Girls: “Old Loves” Season 5 Episode 4 Review

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Aside from the obnoxious Marnie and Desi subplot, “Old Loves” was a masterful episode of Girls. The fights between friends and lovers, the advice people shouldn’t be giving, and sex as a narrative device made this the closest Girls has felt to its landmark first season in years. It call all be summed up in just one scene, where Hannah, Marnie, and Jessa sit in a room, complain about men, look at Tumblr, nag each other, and just all around act like friends. “Wedding Day” tried desperately to recapture this magic, but the setting was far too large. Here, our main characters just shoot the shit on the couch and display how Girls can still be as sharp and relatable as it once was when it wants to be.

Actually, the episode almost acts as if Girls stayed as good as it was up until this point. The show hasn’t felt this confident or genuine since it first season. That is, except for any scene involving Desi, the embodiment of everything wrong with the show at this point. He misunderstands Marnie saying she “needs space” and tries to build a wall between her bedroom and kitchen. Marnie naturally freaks out and yells at him. But even when she goes off and figures out her issues with her friends, Marnie feels genuine. It’s really just Desi bringing her down and making her arc on the show over-the-top. The irony of the end result of Marnie’s conversation with Hannah and Jessa is that she gives great advice to Hannah but then applies it to her own problem, which it is bad advice for. Marnie thinks she has the answer to everything because she thinks she more mature than her friends because she’s married. As the show is (hopefully) planting the seeds for their divorce, Marnie will (hopefully) have to question her go-to solutions and be more flexible afterward (hopefully).

Hannah, meanwhile, is fighting with Fran about how she assigns her students essays. This fight likely felt incredibly real for anyone who’s dated someone who works in the same field as them. Fran’s seemingly minor criticisms of her methods indicate a larger philosophical difference between the two, as does his meddling without asking. Girls handled fights between Hannah and Adam incredibly well during its third season, showing how both sides contributed to the mess that became their relationship and making us believe every move they made. The same tactics are at work here, with Fran initially going too far and Hannah going even further the next day in school. The silence they share at the close of the episode doesn’t bode well for them. I’m with Marnie, I hope Hannah can find a way to work things out with Fran.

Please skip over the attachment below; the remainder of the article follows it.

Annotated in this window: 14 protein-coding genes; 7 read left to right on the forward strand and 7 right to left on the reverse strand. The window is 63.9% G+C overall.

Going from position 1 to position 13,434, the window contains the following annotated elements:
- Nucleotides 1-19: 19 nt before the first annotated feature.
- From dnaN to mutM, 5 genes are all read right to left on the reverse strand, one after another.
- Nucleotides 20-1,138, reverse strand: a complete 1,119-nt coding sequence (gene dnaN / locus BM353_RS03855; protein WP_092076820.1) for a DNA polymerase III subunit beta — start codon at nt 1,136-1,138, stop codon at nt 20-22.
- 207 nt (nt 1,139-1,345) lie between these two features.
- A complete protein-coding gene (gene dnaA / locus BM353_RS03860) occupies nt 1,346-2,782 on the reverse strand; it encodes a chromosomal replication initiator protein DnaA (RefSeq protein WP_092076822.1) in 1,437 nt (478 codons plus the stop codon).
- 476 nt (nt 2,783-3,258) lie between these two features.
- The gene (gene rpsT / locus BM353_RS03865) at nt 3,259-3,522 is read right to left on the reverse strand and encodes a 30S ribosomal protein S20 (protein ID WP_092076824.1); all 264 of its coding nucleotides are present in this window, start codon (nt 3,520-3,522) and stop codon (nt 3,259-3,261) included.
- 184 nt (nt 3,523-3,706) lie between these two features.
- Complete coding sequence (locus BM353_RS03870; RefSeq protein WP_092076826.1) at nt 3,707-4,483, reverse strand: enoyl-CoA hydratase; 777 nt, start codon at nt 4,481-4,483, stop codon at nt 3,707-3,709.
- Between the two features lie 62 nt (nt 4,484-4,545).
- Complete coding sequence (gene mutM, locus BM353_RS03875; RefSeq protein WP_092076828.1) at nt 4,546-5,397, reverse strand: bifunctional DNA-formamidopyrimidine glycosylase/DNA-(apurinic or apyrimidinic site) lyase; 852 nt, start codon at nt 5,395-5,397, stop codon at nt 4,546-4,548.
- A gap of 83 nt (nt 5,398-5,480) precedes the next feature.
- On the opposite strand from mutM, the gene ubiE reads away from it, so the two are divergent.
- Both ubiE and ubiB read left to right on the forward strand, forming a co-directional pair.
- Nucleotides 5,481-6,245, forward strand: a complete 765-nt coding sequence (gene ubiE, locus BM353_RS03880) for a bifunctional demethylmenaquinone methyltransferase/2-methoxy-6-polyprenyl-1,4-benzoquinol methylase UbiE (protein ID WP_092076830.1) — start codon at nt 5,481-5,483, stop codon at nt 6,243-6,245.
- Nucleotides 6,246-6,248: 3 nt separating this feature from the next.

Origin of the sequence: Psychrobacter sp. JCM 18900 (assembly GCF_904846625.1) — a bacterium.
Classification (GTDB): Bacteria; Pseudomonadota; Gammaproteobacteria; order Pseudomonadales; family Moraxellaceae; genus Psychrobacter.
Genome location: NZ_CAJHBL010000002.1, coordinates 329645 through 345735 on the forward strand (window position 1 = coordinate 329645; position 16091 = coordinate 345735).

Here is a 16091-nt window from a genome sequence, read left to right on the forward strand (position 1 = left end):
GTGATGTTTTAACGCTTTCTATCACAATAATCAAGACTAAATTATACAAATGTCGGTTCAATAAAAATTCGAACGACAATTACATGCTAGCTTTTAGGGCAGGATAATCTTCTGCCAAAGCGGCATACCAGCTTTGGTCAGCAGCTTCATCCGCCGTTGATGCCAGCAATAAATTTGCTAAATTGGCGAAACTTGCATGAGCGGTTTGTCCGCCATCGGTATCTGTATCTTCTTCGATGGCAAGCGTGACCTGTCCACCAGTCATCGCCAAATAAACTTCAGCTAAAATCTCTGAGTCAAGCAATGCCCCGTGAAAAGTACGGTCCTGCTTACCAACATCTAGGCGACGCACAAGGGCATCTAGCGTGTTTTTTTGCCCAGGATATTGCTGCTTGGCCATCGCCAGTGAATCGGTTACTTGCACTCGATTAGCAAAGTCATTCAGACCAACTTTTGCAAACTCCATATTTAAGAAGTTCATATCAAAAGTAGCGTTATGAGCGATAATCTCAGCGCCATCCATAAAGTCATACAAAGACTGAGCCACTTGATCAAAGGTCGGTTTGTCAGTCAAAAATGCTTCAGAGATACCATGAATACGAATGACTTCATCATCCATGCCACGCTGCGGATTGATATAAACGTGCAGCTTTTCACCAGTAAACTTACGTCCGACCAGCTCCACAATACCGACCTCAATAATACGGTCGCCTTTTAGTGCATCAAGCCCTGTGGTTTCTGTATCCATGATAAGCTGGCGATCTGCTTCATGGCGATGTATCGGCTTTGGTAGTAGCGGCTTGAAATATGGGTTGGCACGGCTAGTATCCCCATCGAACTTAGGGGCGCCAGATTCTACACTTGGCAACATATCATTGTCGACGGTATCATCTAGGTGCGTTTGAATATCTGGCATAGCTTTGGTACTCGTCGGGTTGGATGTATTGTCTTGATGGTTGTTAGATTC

But the biggest fight of the episode was between Hannah and Jessa. With the former being the reason the latter can’t be with the guy she wants to be with, there’s bound to be some resentment. Jessa’s at her least mature when it comes to her own feelings, so it’s believable that she would simply try and get Hannah to hate her so she can go date Adam. Lena Dunham and Jemima Kirke played the scene in the yogurt place perfectly; as Hannah pushed harder to get to the root of the problem, Jessa just got more defensive and cruel. Of course Hannah isn’t mature enough to just walk away and leave it be. She has to have the last word, and “c***” is a pretty nasty one to leave on. Dunham’s rushed, choked-up delivery was an emotional and effective touch too.

Then there was Elijah, who seems to be on the date of his life for most of the episode. Corey Stoll plays a seemingly unattainable fantasy man for most of it, which ends up working in his favor. Having Elijah realize he shouldn’t have to settle for what kind of relationship he wants was also really emotional. We’ve seen him date a lot of crappy dudes, but here’s one who respects him, complements him, and teases a life Elijah would love to live. Then they have some confusing sex and bring things right back down to Earth.

With Elijah’s great date as a foil to Jessa’s overall terrible day, the final two sex scenes were so smartly juxtaposed. As Jessa and Adam struggle to work out the kinks of what sex between them is going to be like, they ooze chemistry, with Adam jokily asking “Is that what bad sex is like?”. Girls found a way to make bad, awkward sex a happy ending. We know they’ll work it out because they’re just so damn happy to be with each other in that moment. Meanwhile, Elijah gets some very loud, confusing instructions during sex with Dill. After everything seemed to be going so well, Elijah now has to face a relationship where the sex needs work. He and Jessa are in very similar positions, but likely with very different attitudes toward it. This is Girls at its best, showing us the nitty gritty facets of the start of a relationship from different but equally valuable perspectives. If the show can keep this up in the coming weeks, season five could pick up some serious steam. Grade: A-

Some Other Notes:

  • Jemima Kirke was brilliant when Jessa arrived at Adam’s door. Shaking uncontrollably in anger that she let Adam come between her and Hannah and then the instant switch to infatuation once Adam expressed concern. The slow camera close-up was cheesy, but Kirke continues to be the unsung hero of this series.
  • This episode was smart not to include Shoshanna. The scene between the three girls was probably the best of the season and was made so for how it affected their individual stories for the rest of the half hour.
  • Corey Stoll’s delivery of “You shouldn’t” made me faint.
  • Marnie really sounded like she was doing her best there to convince herself this marriage was the right thing for her. I have a feeling it’ll last the season, but would love to have it end sooner.

By Matt Dougherty


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